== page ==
For the past two years, my classic fleet has consisted of just one car: my MGB. The lack of space that goes with living in London is the main cause, closely followed by my long-suffering wife, who has put up with my automotive infatuation for much longer. But I’ll let you in on a secret – I’ve desperately been trying to buy another car.
How hard is buying a car, I hear you ask? Quite – as it turns out – when the owner is unwilling to sell it. Or so I assume, because, despite numerous attempts, I’ve been unable to get in touch with anyone who knows anything about it at all.
The car is question is a glorious Volkswagen Golf GTI Mk1, which has been languishing on the driveway of a nearby house for as long as I’ve lived in my flat. I clocked it as soon as we moved in and made a mental note to stop and chat to the owner when I saw them. But days turned into weeks, which turned into months, and I’d not seen the car turn a wheel.
Curiosity got the better of me and I tapped the details into the DVLA website (not strictly allowed if you’re not the registered keeper, but I couldn’t help myself), and found that its MoT and tax had long since expired.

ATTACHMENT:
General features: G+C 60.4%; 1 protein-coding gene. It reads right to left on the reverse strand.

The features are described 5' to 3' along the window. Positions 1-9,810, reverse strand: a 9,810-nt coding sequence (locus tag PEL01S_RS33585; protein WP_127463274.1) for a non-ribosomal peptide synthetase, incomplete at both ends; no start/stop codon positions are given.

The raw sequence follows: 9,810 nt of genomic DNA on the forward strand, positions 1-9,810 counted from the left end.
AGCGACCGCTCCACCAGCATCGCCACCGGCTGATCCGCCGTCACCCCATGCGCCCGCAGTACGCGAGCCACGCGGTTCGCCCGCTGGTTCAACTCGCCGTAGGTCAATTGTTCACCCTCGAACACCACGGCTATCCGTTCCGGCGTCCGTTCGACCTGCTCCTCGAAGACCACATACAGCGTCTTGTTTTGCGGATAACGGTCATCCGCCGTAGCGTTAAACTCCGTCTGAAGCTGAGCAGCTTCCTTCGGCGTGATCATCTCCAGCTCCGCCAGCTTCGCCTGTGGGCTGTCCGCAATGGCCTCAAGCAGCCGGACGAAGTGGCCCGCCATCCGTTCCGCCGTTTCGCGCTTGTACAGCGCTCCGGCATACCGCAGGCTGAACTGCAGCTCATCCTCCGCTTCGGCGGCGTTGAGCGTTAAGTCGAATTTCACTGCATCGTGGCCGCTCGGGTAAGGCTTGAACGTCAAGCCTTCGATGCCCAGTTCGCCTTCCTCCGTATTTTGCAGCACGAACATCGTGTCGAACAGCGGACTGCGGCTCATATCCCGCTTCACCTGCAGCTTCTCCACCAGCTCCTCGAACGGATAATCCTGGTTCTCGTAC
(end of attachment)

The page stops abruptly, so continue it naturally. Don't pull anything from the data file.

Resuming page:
Fast forward two years and seven months and I’m on the cusp of a move to the other side of town. Despite evenings spent packing my life into boxes and every spare penny consumed by our flat deposit and moving expenses, I made one last ditch attempt to buy the car by posting a card with my details and a short message through the letter box. And of course heard nothing back.
What makes it difficult isn’t the thought of getting a bargain from an unsuspecting owner, as is no doubt the aim of the circling vultures who would love nothing more than to stick it on eBay and call it a barn find. No, it’s a challenge because all I want to do is to return it to the road.
Every time I walk past it I feel like it’s calling out to me – to anyone who might pay it the attention it deserves. And I think even my wife would understand that.